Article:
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how do you remove acrylic paint from a guitar?

Discussion in 'Luthier's Corner' started by quadrogong, Sep 30, 2009.


  1. quadrogong

    quadrogong

    Jul 6, 2006
    NYC
    get this..My wife and I were leaving for work,she goes down the basement steps to toss the morning trash,and there's an Ibanez GSR200 leaned up against the wall of the trash area,with a checkerboard strap,
    ..but it's covered with acrylic paint,polka dots,japanese letters,smiley faces..just gloppy,crappily painted acrylic..done with a brush,like from the art supply store.

    I thought it was f***ed,but when I put on nice strings,the tone is beautiful,just fantastic.The volume pot isn't working,but that's a quick fix.

    How do I get this stuff off without hurting the finish beneath?
    from my experience,acrylic peels right off,and isn't very tough.
    Anyone ever done this before?
     
  2. 62bass

    62bass

    Apr 3, 2005
    You might be successful if the finish underneath hasn't been screwed up by whoever "refinished" it. If he had any brains he would have at least sanded the original finish.

    So, once you get the acrylic off you may have a really screwed up original finish, so be prepared.

    I'd use a chemical stripper to get the acrylic off. You may have to apply a number of coats to get it all off. The GSR uses a tough factory finish that most strippers won't even dull so it shouldn't harm what's underneath. If it does, who cares? The original finish probably isn't worth babying.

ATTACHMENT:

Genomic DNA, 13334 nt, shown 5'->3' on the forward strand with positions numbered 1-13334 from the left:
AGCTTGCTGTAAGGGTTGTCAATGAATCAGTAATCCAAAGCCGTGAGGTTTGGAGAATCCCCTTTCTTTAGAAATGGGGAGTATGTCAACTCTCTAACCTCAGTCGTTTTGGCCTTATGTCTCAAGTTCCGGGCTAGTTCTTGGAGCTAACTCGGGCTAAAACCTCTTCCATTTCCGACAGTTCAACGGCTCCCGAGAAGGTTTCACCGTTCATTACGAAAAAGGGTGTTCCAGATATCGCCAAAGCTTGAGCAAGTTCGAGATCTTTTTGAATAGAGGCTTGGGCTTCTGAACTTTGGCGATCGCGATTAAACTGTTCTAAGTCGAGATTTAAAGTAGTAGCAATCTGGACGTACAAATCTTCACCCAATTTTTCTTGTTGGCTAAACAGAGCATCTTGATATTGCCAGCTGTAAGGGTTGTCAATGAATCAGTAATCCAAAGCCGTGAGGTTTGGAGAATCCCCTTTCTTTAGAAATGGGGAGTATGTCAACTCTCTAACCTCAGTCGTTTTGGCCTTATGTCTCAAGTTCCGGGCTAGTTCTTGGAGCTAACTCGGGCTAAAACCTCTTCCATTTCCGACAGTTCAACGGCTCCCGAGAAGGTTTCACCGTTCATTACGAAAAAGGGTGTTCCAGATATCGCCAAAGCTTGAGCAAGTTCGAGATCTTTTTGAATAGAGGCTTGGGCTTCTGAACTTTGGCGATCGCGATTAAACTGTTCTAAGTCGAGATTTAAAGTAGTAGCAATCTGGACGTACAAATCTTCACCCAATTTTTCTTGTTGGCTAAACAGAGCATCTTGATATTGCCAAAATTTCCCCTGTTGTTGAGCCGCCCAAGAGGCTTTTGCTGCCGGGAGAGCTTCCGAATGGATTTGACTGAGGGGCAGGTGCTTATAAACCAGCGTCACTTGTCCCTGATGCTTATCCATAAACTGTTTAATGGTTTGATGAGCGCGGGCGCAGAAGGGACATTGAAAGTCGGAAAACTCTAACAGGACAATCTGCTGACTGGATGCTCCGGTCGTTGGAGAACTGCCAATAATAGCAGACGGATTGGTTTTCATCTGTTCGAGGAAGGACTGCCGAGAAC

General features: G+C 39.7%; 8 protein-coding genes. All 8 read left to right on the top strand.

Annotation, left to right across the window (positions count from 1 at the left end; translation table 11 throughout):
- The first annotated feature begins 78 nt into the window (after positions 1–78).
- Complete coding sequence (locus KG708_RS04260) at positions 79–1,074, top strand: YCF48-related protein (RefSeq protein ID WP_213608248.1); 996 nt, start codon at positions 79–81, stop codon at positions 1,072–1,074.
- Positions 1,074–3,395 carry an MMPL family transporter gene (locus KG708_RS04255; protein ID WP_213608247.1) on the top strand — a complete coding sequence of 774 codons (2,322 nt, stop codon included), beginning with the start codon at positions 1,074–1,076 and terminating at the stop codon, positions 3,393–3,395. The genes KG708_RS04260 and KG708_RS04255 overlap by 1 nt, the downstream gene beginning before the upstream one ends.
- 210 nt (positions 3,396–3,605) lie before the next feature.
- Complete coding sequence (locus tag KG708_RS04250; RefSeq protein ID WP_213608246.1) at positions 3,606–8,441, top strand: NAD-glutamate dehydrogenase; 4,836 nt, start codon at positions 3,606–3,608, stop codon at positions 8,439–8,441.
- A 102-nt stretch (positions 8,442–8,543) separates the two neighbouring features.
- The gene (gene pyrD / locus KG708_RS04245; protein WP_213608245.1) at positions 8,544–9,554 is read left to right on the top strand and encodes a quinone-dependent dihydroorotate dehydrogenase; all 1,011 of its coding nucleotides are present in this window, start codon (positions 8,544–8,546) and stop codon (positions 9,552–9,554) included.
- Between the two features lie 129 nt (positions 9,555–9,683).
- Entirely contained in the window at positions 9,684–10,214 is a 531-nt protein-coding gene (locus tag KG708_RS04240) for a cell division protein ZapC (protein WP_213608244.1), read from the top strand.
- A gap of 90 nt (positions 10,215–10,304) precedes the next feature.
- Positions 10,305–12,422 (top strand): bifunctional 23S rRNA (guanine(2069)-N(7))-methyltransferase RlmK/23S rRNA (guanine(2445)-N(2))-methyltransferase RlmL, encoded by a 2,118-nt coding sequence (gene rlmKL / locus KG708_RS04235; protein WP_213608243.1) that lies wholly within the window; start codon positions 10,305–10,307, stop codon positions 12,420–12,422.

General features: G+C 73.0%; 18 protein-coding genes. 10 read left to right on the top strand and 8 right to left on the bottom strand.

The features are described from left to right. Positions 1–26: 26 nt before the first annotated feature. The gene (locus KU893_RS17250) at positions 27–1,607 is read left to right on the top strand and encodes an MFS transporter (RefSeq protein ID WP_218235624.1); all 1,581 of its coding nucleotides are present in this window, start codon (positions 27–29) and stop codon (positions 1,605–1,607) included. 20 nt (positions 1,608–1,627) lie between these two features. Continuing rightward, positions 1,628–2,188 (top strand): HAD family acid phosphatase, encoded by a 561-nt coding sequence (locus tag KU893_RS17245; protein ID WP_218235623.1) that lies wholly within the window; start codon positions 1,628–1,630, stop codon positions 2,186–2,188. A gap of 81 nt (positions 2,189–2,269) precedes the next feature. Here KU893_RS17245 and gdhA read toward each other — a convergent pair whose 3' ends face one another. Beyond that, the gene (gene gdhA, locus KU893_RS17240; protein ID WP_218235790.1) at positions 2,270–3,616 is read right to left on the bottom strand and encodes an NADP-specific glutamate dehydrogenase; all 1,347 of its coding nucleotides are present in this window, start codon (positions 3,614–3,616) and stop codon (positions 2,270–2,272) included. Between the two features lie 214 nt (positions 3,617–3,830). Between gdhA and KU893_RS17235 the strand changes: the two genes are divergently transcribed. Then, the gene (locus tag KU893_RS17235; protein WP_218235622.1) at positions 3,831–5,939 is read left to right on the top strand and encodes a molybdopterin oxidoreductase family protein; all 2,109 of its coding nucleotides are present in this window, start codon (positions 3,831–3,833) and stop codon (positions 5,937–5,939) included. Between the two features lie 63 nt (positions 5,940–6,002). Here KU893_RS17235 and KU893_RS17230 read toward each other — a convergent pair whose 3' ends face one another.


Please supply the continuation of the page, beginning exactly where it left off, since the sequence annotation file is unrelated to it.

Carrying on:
I use the gelled type strippers sold at most paint stores. Polystrippa is one brand.

    The fumes are deadly so you need to allow lots of ventilation. It also will eat through your skin so wear nitrile gloves which you should be able to find at a good paint store. They won't dissolve as fast as the other cheap gloves sold for stripping. Wear safety glasses. The stuff can burn your eyes and cause permanent damage. Prolonged exposure can damage your liver.

    There are other gentler strippers on the market. Some of them work to some extent on some finishes. You can try the Citrus Strip. It won't kill you as quickly. They are very slow. But if you're lucky the acrylic will strip off easily.

    It's probably worth the work. The GSR is a nice sounding and playing bass when set up properly and with a good set of strings. Can't beat the price either.
     
  3. quadrogong